Among the three stocks highlighted in today’s article as being strong candidates for a spot in your retirement portfolio is a stock that seems to possess everything a retiree could possibly want in a stock: a generous dividend, stability, a discounted share price and a respectable rate of earnings growth. For the stock in question – and the two other dividend-paying stocks singled out by the authors as potentially deserving spots in your retirement portfolio – CLICK HERE.
When it comes to investing according to environmental, social, or corporate governance (ESG) standards, today’s article notes that “While returns can vary from year to year, ethical investors tend to perform better than investors who don’t use social or “sustainable” principles.” Thus, it is possible to generate good returns in your retirement portfolio while doing good with your retirement portfolio. But where to start in locating funds with ESG goals that have track records of strong performance? The author identifies some useful resources. For more, CLICK HERE.
“Social Security is what it is — and it isn’t what it isn’t,” states the author of today’s article who argues that, while Social Security is an asset, it is not a bond – and thus investors are ill-served by considering Social Security part of their retirement portfolio’s bond allocation. What is Social Security, what isn’t Social Security – and how does the author recommend fitting it into an overall retirement portfolio? CLICK HERE.
When it comes to de-risking your retirement portfolio, the author of today’s article suggests thinking of it as being akin to de-icing your car, noting that “de-risking is important. It helps insulate your future retirement income from a market plunge that could occur near, or soon after, your retirement date.” In terms of how to de-risk, however, she advocates taking a different approach than the one traditionally employed – “a planning process that tells you when to de-risk your retirement money based on your goals.” For more, CLICK HERE.
“In retirement – or anytime – crafting a worthy portfolio of stellar REITs requires selecting from the most high-quality, steadfast companies; those with unique selling propositions, best-in-class types, that “own” their category, and pay regular and growing dividends. I call these particular REITs, “SWANs,” which stands for “sleep well at night”, explains the author of today’s article, who also notes that only 28 REITs currently hold this SWAN distinction. He proceeds to highlight five top picks that “could provide a powerful boost and bedrock to your portfolio and retirement cash flow.” CLICK HERE.
The author of today’s article advises that “when it comes to selecting investments for each part of your portfolio, you can really skinny things down by focusing on investments that provide a lot of diversification in a single shot.” She proceeds to highlight a number of funds that both retirement accumulators and those who are already in retirement could consider for this purpose – whether they are looking for a single-fund option or looking to employ a building-block approach. For more, CLICK HERE.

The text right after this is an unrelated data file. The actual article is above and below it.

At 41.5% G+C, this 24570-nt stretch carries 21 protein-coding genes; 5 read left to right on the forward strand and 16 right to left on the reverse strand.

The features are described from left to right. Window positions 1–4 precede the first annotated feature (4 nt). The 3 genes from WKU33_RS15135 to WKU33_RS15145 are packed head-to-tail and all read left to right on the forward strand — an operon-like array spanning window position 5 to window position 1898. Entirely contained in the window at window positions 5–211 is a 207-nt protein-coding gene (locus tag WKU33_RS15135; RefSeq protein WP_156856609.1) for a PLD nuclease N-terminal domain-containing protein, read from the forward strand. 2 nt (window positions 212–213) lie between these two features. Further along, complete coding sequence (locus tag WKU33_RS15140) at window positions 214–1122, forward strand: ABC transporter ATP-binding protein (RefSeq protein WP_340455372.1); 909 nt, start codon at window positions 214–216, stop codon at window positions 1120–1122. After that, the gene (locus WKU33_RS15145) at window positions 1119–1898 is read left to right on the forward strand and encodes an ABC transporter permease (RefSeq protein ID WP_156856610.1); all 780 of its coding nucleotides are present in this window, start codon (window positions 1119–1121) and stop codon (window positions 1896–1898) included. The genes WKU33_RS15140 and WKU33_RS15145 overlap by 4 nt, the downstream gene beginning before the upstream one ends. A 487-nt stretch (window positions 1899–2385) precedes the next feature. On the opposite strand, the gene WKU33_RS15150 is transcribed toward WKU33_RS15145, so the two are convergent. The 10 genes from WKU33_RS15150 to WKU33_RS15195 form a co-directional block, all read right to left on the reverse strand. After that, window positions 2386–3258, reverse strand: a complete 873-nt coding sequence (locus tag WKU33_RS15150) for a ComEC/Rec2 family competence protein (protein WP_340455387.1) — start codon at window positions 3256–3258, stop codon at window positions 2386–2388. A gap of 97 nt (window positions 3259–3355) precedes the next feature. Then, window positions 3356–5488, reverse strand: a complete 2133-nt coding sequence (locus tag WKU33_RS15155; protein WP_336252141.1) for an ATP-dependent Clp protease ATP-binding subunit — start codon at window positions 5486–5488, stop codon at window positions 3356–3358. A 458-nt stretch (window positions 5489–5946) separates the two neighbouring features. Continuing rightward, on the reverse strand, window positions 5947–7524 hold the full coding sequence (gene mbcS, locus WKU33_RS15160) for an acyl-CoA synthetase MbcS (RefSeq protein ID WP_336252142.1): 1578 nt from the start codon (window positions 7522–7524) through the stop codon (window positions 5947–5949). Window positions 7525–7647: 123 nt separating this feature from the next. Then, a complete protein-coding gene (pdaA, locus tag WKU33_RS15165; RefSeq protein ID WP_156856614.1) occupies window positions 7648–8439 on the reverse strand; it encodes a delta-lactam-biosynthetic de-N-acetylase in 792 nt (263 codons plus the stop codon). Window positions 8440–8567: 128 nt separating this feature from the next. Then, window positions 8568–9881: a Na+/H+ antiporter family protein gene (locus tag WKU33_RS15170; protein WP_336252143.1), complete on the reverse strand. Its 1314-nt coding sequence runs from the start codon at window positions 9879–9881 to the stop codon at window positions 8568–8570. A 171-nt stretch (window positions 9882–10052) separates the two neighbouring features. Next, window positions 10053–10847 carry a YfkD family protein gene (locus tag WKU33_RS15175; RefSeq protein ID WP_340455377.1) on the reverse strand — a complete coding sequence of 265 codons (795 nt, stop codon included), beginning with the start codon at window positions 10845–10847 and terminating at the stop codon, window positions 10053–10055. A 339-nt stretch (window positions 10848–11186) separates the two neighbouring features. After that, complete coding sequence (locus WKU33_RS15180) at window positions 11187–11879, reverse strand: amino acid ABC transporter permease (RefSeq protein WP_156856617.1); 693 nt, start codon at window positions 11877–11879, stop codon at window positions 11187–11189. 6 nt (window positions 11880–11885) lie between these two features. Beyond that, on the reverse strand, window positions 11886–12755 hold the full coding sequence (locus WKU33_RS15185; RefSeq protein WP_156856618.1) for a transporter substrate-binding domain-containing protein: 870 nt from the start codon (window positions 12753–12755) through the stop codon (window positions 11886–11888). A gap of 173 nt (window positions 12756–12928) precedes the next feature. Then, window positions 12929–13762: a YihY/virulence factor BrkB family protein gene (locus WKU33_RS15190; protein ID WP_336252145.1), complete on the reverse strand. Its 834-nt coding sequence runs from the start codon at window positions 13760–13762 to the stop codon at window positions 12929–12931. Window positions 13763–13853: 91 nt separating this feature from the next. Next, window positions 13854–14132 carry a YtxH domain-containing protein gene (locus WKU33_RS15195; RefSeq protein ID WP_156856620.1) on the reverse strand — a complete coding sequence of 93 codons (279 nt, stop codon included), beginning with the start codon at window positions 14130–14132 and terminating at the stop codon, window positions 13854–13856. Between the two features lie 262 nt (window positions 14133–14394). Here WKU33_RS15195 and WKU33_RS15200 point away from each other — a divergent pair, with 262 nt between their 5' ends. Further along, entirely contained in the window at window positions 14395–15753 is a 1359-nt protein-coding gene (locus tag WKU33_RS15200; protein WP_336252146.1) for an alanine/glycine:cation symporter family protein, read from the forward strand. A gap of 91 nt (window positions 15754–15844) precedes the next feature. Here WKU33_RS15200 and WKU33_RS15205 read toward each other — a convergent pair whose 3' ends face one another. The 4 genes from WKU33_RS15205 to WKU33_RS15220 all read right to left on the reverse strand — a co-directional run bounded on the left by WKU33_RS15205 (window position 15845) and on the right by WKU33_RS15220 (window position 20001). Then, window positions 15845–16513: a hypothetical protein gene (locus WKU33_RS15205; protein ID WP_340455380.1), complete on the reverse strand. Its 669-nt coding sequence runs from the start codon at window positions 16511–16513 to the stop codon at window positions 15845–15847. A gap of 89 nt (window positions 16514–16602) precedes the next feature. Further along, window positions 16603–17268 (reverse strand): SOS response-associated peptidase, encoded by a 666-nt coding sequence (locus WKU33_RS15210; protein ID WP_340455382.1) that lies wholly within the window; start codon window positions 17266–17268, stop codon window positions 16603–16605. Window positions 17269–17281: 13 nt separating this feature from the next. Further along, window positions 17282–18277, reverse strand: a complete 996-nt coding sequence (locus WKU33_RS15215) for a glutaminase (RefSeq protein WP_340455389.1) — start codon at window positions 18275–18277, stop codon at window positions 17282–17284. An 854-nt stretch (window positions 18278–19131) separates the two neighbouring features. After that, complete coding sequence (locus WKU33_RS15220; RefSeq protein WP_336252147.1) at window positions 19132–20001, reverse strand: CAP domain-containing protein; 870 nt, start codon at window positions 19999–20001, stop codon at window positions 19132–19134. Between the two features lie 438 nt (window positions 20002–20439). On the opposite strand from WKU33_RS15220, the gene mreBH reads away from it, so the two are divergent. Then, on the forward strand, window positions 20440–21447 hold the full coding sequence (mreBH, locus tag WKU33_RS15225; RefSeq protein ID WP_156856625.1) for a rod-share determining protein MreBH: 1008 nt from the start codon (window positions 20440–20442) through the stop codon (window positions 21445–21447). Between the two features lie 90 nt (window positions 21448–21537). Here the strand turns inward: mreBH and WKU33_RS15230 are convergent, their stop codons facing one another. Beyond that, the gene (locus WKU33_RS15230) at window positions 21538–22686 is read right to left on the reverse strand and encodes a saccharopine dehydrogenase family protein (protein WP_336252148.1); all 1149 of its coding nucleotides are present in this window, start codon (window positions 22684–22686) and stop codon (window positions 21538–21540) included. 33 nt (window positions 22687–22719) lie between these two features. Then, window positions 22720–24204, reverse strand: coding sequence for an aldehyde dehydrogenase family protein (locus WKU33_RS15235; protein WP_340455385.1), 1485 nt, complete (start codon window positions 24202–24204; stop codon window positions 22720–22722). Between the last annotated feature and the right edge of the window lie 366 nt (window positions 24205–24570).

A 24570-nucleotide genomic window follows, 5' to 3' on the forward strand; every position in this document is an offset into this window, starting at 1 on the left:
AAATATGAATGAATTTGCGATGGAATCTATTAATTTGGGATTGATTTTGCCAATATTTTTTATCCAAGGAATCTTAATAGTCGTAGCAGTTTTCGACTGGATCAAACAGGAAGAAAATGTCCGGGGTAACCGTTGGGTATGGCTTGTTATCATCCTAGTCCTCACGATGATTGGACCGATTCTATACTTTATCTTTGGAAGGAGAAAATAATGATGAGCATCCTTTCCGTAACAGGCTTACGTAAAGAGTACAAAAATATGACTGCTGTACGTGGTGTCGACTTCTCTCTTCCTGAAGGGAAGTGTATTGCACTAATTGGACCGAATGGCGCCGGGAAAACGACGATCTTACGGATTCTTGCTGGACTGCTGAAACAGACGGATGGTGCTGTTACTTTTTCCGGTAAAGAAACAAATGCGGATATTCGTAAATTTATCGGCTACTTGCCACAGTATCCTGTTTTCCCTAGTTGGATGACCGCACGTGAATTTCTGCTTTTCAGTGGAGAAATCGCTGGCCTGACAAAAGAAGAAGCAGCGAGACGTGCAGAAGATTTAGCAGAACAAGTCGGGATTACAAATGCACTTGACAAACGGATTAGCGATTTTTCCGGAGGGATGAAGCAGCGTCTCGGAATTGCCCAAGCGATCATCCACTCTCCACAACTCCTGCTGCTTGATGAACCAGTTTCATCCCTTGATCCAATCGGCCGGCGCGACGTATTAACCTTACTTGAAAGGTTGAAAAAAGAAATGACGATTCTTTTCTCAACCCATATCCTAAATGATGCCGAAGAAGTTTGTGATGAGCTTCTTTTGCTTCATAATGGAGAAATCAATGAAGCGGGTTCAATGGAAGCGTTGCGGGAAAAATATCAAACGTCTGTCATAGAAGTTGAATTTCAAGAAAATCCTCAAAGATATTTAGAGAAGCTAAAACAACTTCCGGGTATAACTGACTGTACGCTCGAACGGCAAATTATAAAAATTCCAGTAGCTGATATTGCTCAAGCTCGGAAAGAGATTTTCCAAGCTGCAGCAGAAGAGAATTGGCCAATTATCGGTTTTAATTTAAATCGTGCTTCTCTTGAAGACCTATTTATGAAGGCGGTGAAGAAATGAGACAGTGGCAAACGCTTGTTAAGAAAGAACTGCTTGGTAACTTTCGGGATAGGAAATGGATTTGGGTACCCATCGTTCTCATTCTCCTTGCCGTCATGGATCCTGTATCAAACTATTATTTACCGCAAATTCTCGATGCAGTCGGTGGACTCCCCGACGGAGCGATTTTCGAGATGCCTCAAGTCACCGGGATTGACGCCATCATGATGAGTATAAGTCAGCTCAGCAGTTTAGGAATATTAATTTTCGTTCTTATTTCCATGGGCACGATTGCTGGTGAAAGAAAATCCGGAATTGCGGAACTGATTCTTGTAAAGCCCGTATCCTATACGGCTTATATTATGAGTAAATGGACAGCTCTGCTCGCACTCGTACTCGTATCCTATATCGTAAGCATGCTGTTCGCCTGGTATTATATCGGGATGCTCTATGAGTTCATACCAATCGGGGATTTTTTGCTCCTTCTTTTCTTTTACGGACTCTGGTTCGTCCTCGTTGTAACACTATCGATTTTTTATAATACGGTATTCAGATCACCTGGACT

“Although dividend stocks are a mainstay of a retirement portfolio, they are not the only stocks you should have,” advises the author of today’s article, who proceeds to highlight three stocks offering income and growth to consider for retirement. For these three stocks, as well as the author’s advice regarding the right amount of portfolio diversification in retirement and his answer to the question “Is any risk allowed in a well-designed retirement portfolio?”, CLICK HERE.
Think you need $1 million to retire? The author of today’s article calls that belief the “million-dollar myth” – and shows how, using a “4-pack” of closed-end funds with an average dividend of 8.5%, you can retire on less than half that amount. For the four funds in question – and what the author sees as a big reason for the existence of the million-dollar myth in the first place, CLICK HERE.
Despite being very conservative and diversified, the author of today’s article’s retirement portfolio did slightly worse than the Dow last year, with every single one of his holdings (other than cash) posting a loss – his worst return since 2008. Having lost 10% of his net worth, and believing that 2019 could be even worse for the markets than 2018, how is this early retiree coping? For his current holdings, his second thoughts on 2018, and how he’s responding to warning signals for 2019, CLICK HERE.
To annuitize or not to annuitize: that is the question that the author of today’s article tackles – and a question that he notes “nearly all retirees and soon-to-be-retirees face at one time or another.” Do annuities have a place in your retirement portfolio? Is there a better alternative when it comes to having a stream of income that is guaranteed to last as long as you do? And what may be the optimal amount of your retirement portfolio to allocate to annuities? CLICK HERE.